Robert Bruce Elliott died on June 26, 2023 at approximately 3 pm after suffering for 10 weeks with pancreatic cancer.
Bob was born in 1939 in Owensboro, Kentucky, the son of Barney and Wilma Elliott (Greenwalt). He grew up working at his parents’ hamburger stand in Morganfield, Kentucky, where the family moved when he was in fifth grade, and where, when he was in high school, they hosted post-basketball-game crowds. In his senior year at Morganfield High he set a record (never matched) for most points scored (49) in a single game for the “Guerillas.” Wilma was fond of saying that all the girls wanted to date “Bobby” because he was such a good person, so trustworthy. Offered scholarships in basketball and football, he opted to play basketball for the Citadel Bulldogs in Charleston, South Carolina, where he played under Norm Sloan and where he further honed his natural (but never showy) sense of personal honor, discipline, and the strong work ethic he carried into all of his future dealings. Of the more than 800 cadets who initially matriculated at the Citadel, only a little more than 300 graduated. Of these, Bob was ranked 27th in his graduating class.
Following college, he attended medical school at the University of Louisville through the Kentucky Rural Loan Scholarship Program and completed an internship at Baptist Memorial Hospital in Memphis, Tennessee, followed by a tour of duty as a General Medical Officer for the Air Force in Korea. When he was back from Korea, he was stationed in California, near Carmel, where he met a six-foot-tall schoolteacher, his wife-to-be, Elizabeth, “BJ,” at a “beer party.” Family back in Kentucky were mildly scandalized by her miniskirts and progressive West Coast ways. He always gave BJ credit for steering their lives in the right direction, saying toward the end, “we lived a beautiful life.” Following their marriage in Port Townsend, in 1969, he fulfilled the terms of the rural loan scholarship program by working as the small town, family practice doctor for Paris and Millersburg, Kentucky, after which the young family, now with two boys, Greg and Scott, moved to Seattle where he completed a residency in Radiology at the University of Washington.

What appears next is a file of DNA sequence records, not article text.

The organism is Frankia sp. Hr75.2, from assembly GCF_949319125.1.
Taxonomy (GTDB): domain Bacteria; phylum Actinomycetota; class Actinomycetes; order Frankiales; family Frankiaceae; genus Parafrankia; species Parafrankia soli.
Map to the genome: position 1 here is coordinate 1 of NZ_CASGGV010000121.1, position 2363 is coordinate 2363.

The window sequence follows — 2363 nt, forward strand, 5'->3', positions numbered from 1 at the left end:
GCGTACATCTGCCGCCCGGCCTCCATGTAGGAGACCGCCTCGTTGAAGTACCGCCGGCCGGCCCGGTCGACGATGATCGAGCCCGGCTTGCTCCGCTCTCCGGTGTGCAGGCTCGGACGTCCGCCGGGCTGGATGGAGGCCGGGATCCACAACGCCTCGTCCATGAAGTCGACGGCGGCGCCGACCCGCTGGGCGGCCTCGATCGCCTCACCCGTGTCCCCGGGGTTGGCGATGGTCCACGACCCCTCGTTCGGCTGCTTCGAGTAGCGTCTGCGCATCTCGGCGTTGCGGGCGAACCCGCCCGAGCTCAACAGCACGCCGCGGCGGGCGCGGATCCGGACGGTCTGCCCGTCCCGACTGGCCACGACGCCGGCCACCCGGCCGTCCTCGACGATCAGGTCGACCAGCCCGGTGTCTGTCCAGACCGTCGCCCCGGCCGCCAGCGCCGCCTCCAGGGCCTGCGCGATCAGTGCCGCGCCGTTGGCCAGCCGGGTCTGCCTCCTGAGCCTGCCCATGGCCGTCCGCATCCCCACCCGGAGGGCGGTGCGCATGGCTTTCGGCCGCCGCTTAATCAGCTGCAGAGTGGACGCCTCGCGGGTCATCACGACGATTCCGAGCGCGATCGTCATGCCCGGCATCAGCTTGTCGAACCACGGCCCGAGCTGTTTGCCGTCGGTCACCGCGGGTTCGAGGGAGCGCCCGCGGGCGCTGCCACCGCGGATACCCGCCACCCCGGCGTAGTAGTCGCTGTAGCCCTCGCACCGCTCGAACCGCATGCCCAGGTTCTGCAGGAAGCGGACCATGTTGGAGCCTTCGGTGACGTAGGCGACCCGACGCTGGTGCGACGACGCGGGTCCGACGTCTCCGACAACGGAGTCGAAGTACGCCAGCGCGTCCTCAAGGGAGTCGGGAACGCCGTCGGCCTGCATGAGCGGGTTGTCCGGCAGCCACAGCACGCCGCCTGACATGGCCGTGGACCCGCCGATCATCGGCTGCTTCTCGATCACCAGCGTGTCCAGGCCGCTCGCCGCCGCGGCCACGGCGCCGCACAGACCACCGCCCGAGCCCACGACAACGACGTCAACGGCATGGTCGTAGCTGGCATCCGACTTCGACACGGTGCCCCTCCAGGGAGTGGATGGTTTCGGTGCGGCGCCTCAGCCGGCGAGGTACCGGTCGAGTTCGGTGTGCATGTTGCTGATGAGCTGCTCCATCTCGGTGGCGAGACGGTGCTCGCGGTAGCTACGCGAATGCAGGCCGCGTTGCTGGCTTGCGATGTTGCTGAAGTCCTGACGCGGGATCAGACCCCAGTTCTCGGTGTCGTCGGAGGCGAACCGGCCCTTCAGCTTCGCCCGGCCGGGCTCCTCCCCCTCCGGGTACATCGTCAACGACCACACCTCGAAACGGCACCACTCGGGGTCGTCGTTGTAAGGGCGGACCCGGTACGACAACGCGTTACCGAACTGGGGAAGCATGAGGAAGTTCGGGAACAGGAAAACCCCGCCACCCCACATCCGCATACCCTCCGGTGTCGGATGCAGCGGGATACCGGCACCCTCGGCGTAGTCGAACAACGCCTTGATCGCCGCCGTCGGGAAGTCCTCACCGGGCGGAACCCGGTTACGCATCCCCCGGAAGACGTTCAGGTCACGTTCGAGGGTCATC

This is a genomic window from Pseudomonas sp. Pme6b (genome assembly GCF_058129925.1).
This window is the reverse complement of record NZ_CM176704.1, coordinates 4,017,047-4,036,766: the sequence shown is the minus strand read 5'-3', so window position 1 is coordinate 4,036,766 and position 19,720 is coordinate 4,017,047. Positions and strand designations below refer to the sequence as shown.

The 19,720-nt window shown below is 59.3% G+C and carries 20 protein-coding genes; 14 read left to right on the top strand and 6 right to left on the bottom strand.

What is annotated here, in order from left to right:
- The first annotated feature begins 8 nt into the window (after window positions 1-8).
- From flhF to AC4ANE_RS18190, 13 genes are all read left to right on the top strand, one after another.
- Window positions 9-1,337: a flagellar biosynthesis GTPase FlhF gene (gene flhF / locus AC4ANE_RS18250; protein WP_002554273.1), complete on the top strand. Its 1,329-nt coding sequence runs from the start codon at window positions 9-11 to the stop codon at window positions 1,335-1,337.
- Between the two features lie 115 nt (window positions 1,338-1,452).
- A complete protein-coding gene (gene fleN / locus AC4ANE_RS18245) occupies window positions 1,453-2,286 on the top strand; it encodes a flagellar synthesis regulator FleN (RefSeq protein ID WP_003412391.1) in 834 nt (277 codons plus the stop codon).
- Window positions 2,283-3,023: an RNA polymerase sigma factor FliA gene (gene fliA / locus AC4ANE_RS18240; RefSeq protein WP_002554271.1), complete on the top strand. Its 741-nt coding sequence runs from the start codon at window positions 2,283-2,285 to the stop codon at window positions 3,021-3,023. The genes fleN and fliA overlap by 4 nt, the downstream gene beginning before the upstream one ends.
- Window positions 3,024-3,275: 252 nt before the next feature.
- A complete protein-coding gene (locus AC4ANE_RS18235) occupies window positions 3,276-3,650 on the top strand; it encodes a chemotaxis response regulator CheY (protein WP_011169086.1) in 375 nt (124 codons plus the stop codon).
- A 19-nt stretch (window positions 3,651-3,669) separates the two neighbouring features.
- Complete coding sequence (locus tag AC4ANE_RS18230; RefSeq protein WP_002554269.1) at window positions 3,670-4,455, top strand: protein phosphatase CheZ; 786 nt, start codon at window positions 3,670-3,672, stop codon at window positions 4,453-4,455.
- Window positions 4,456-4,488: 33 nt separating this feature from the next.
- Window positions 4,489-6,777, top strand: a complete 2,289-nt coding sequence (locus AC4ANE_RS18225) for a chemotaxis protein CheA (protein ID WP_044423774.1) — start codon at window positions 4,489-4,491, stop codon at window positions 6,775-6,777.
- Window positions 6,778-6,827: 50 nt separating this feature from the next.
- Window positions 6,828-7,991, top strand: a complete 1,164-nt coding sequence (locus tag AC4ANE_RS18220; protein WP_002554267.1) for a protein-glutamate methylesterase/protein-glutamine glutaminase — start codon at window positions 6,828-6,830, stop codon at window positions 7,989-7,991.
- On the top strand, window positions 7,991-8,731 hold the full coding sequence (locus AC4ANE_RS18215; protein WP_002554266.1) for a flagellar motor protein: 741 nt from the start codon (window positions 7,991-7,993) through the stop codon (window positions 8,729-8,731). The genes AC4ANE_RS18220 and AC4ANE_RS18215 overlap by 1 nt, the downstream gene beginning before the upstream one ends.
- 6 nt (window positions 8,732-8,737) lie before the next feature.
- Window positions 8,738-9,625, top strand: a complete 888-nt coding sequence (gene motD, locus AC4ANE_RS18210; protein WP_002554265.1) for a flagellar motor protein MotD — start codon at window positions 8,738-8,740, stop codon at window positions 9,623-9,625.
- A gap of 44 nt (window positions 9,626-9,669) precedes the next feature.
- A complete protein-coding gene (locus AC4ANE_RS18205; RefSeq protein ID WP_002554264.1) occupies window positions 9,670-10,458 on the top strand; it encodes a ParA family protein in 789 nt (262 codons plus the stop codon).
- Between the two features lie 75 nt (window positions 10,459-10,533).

Following the residency, his young family returned, with an additional son, Andrew, to Louisville to join a successful radiological practice at Baptist Hospital East in Louisville (now Baptist Health Louisville), where he distinguished himself for more than 30 years as one of the top radiologists in one of the most successful practices in the state, living in Anchorage, Kentucky, raising his three boys with Elizabeth, restoring an 1890s house, and financing SAGE Farms, a thoroughbred and miniature horse venture.
Bob was a lifetime early riser, known for accomplishing more before 9 o'clock than many accomplish in an entire day. He would often say, “Tomorrow we’re getting up early, and I mean early.” Some of the friends who traveled with him and BJ to destinations around the world nicknamed him “the camp director” for his penchant for making the group’s plans for the day.
Humble to a fault, and despite his own accomplishments, he was most proud of his sons and their accomplishments, often steering conversations away from himself and toward Scott, a novelist and English professor at Whitman College in Walla Walla, Washington; Greg, a diagnostic radiologist and partner at X-Ray Associates, the same Louisville practice as Bob; and Andrew, a specialist in tax law and a partner at Brownstein, Harber, Hyatt, Schreck in Denver, Colorado.
During the last six years of his life with BJ, he was the proud caretaker of a mid-century modern house atop Morgan Hill in Port Townsend (where BJ grew up and where they were married) and where he enjoyed the home’s ever-changing view of Admiralty Inlet, Whidbey Island, the Cascades, and Mount Baker and Mount Rainier, tracking ship and animal traffic, feeding and observing hummingbirds. He enjoyed hosting visitors at this house, including his boys, their wives (Jenna, Laura, and Beth) and eight grandchildren. Among visiting grandchildren, who loved and adored him, he was famous for making wry jokes and delicious breakfast sandwiches, giving $20 handshakes, stocking lots of ice cream, and piling on the whipped cream.
He is predeceased by his parents Wilma and Barney Elliott; his older brother, Barney Elliott; his younger brother, Stewart Elliott; and survived by his older sister, Jody Hansen; his younger brother, Jerry Elliott; his wife Elizabeth Elliott (Crist); his sons Scott, Greg, and Andrew Elliott; and his grandchildren Katie, Caroline, Ben, Thomas, Gus, Joe, Harper, and Abby Elliott.
He will be remembered as a dignified but down-to-earth absolute rock of a human being with an otherworldly capacity for focus and hard work, and as a keeper and restorer of order who also had the gifts of a ready dry humor and a well-developed capacity for extending thoughtful hospitality, mercy, grace, and forgiveness to all he met.